Where you will be my hammer and I’ll be your Thor!

Love,

Joe

 

 

No

No. Such a short and simple word yet for some reason I find it very hard to say lately.

“But I say no all the time,” you say. “Why can’t you?”

Well I can. I like to think I’m very good at saying no, maybe even among the best.

Q: “Wanna go…?”

A: “No thanks.”

Q: “Wanna try?”

A: “I’m good.”

Q: “Would you like…?”

A: “I’m perfectly fine but thanks for asking.”

This is how it would go on many an occasion as I relentlessly pursued independence – individuality. Yet I eventually felt shortchanged. I’d been closing doors to opportunities, gifts and friendships because of my affinity to the word ‘no’. My friends and family felt the barrier I was putting up. I was essentially isolating myself. I had to learn to do otherwise. I had to learn to say yes, and like most things I put effort into I learned it really, really well… in this case too well.

Now we’re at the other end of the spectrum. My incessantly saying ‘yes’ has had a detrimental effect recently. It’s taken away my time and has slowly leeches part of my joy. I guess it’s time to take that back by saying what I used to say all the time when asked to do something beyond my means.

No.

Call Me Morgan Freeman

A memory just flashed across my mind accompanied by a tinge of nostalgia. Someone (I know not whom) used to call me Morgan Freeman presumably because of my voice… you know, as opposed to my looks (I’m only 21 after all). I cannot for the life of me recall who it was or when they said it but I genuinely miss the nickname for one reason or other.

Maybe I should stop watching all those “best-acting” compilations on YouTube. After all, Morgan Freeman is in a lot of those.

I Am THAT Guy

I am THAT guy. That wasn’t always the case. I used to be that guy. I started out really petty, for what reason I will never be certain. I craved success and absolutely detested failure, I still do, but my attitude towards obtaining both has changed. Young Joe would pout if he lost. He’d think about it all day and all night and would not be consoled until he either forgot or won at something else. If I’d lost in a competition then whoever would have beaten me couldn’t be my friend. At the same time though, cheating wasn’t something I would take pride in. I remember a race I took part in, in 1st grade. We were meant to race to a building touch it, then return. I remember racing to the building, turning back without touching it, taking first place for the majority of the return sprint and… I still finished 3rd. In the end it wasn’t coming 3rd that hurt – it was doing so after having cheated. I didn’t talk to the boys that beat me, that was the way I was back then.

I liked being top of the class. In 2nd grade I didn’t; I came 7th instead. Who remembers what position they came in 2nd grade? I do, isn’t that odd? Well it’s because it pained me greatly. I went to the prize-giving ceremony and felt like a big helping of poop watching my peers receive prize after prize while I was relegated to just watch and clap. I vowed to myself that I wouldn’t let that happen again. I was beyond jealous and couldn’t even bring myself to applaud the winners.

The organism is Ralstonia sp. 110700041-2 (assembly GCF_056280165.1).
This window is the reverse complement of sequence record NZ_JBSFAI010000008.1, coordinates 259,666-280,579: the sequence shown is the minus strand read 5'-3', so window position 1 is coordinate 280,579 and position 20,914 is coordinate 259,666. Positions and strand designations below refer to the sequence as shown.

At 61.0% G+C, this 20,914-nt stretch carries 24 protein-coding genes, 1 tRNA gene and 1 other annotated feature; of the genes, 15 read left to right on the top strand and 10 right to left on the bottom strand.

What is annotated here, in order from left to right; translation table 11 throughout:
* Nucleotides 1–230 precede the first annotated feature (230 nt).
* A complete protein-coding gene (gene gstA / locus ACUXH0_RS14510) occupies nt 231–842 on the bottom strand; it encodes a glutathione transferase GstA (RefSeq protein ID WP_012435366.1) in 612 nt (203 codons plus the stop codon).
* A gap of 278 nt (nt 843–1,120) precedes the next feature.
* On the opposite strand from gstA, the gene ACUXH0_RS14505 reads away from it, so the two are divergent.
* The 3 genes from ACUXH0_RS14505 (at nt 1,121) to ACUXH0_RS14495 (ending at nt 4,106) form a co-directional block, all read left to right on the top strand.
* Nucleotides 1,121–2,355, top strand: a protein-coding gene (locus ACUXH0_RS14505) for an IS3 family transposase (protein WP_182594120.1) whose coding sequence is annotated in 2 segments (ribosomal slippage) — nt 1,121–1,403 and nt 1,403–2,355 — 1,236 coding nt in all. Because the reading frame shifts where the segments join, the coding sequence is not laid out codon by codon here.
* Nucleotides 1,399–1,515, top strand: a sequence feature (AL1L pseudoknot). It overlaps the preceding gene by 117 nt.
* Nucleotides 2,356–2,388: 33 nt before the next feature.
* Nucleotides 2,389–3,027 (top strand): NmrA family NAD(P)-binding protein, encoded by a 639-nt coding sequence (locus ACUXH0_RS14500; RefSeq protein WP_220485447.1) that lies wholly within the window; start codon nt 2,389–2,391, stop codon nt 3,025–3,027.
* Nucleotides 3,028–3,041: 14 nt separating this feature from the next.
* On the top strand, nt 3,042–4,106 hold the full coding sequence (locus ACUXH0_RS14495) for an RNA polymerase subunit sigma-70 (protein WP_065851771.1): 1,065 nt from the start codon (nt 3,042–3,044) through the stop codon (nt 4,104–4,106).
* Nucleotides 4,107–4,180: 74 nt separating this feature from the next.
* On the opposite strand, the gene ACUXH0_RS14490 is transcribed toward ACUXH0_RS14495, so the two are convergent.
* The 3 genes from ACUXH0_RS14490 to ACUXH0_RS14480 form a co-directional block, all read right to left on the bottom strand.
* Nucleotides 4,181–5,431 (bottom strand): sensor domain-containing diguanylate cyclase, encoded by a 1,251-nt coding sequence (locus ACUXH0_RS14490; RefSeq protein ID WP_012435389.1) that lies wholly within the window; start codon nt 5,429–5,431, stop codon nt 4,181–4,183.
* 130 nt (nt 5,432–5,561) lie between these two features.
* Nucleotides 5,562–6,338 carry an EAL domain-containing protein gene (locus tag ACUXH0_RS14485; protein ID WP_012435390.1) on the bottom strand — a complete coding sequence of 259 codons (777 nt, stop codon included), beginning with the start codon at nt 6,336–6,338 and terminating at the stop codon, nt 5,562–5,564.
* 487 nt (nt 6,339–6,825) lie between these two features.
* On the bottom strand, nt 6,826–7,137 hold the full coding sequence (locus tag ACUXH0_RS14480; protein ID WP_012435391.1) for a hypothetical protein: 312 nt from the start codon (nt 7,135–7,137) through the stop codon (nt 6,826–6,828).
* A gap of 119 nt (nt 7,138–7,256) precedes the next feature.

That was the old me.

After teaching from my lovely parents and role-models as well as a bit of first-hand experience, I shed that skin off. I decided to be THAT guy instead. You know THAT guy? THAT guy who celebrates your victory more than you would. THAT guy who you can always tell your success stories knowing you won’t receive resentment, just encouragement and an supermassive dose of enthusiasm. Part of the transformation was being taught to value the success of others and never to moan when someone one-ups me in anything.

Use the success of others as inspiration, as motivation. Celebrate them as you would celebrate yourself and if possible, find out how they earned that success.

So what if we went in for the same scholarship and you got it and I didn’t? So long as you don’t follow me on the way home saying, “Sorry you didn’t get it,” or “I totally smashed you!” (You probably wouldn’t do that because you’re not a certified prick) I would be glad for you. I would probably want advice on how you edged me and feedback from those that made the decision so that next time I have a greater chance at the scholarship. Of course I would be sad I didn’t win it. I’m bound to be if it’s something that I wanted but I would also be happy that you did. I will strive to congratulate and motivate, “You did fantastic! You deserve it! Keep up the good work! Hopefully next time we’ll both get scholarships.” It’s in my nature now and whether you think it’s cool or not, I’m not getting rid of it.

That’s what I’m all about. Tell me about your victory, it motivates me to pursue my own. You need a hype-man to bounce your excitement off of? I got you! I am THAT guy, I like to say probably even the best THAT guy! If you didn’t know that by now, you probably don’t know me very well.

P.S. You can be THAT guy too. It’s so much more liberating than being that guy.

Anime: “Rap” (Poem)

Look around in any direction, what do you see?

More than big budget movies it astounds me.

Colours flashing, the whole spectrum on display.

You have to watch this! What’s in your way?

People’s opinions? The fact it’s drawn?

Wasn’t the Mona Lisa? Psssht… (Yawn!)

You’re missing out on so much – of that I’m cert.

Embrace boredom, be a knowledge introvert.

 

I like when you resist. “It’s Japanese!” you yell.

So is your TV. What? Now you gonna sell?

Look – I won’t persuade you. I don’t feel I need to.

Watch Boku no Hero and you’ll know it’s true.

Feel Angel Beats burrow into your brain.

Cry as Naruto pleads with Pain.

Moan as Subaru dies over and over again.

Rejoice as he stays strong nonetheless.

When his voice is hoarse and his bones have cracks.

A determination Hollywood ain’t grasped yet.

 

What moves my heart? What keeps it going?

It’s that rhythm the music ain’t slowing.

It’s in the back the whole time in every moment.

The same in anime, it’s why I love it.

The joy is tangible. The pain is agonal.

The love is actual. The grit is cannibal.

 

It’s as real as it is fake.

It’s more than admirable.

No greater point can I make.

(Watch it I say!)

A good anime’s infallible.